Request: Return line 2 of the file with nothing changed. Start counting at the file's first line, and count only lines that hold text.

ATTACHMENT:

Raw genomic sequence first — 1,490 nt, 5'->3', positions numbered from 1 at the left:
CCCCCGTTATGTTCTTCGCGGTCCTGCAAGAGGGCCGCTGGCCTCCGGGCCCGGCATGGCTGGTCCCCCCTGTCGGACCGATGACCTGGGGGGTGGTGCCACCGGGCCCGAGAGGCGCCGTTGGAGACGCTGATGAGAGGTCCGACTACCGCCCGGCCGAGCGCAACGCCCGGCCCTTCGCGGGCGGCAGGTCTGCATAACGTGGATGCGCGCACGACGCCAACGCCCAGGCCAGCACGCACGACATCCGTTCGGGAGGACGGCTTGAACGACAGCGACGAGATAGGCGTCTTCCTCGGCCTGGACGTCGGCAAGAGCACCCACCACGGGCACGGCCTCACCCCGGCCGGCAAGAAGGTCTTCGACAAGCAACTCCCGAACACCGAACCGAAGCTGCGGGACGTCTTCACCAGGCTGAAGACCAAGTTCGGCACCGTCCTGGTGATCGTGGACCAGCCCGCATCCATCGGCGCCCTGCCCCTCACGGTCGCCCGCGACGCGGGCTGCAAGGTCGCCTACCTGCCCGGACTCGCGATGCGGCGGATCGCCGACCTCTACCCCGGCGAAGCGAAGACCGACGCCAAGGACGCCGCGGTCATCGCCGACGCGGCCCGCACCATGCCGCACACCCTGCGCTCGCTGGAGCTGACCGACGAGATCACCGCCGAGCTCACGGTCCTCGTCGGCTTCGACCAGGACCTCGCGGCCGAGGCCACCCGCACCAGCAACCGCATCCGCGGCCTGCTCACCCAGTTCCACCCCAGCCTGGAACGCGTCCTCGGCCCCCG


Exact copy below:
CCCCCGTTATGTTCTTCGCGGTCCTGCAAGAGGGCCGCTGGCCTCCGGGCCCGGCATGGCTGGTCCCCCCTGTCGGACCGATGACCTGGGGGGTGGTGCCACCGGGCCCGAGAGGCGCCGTTGGAGACGCTGATGAGAGGTCCGACTACCGCCCGGCCGAGCGCAACGCCCGGCCCTTCGCGGGCGGCAGGTCTGCATAACGTGGATGCGCGCACGACGCCAACGCCCAGGCCAGCACGCACGACATCCGTTCGGGAGGACGGCTTGAACGACAGCGACGAGATAGGCGTCTTCCTCGGCCTGGACGTCGGCAAGAGCACCCACCACGGGCACGGCCTCACCCCGGCCGGCAAGAAGGTCTTCGACAAGCAACTCCCGAACACCGAACCGAAGCTGCGGGACGTCTTCACCAGGCTGAAGACCAAGTTCGGCACCGTCCTGGTGATCGTGGACCAGCCCGCATCCATCGGCGCCCTGCCCCTCACGGTCGCCCGCGACGCGGGCTGCAAGGTCGCCTACCTGCCCGGACTCGCGATGCGGCGGATCGCCGACCTCTACCCCGGCGAAGCGAAGACCGACGCCAAGGACGCCGCGGTCATCGCCGACGCGGCCCGCACCATGCCGCACACCCTGCGCTCGCTGGAGCTGACCGACGAGATCACCGCCGAGCTCACGGTCCTCGTCGGCTTCGACCAGGACCTCGCGGCCGAGGCCACCCGCACCAGCAACCGCATCCGCGGCCTGCTCACCCAGTTCCACCCCAGCCTGGAACGCGTCCTCGGCCCCCG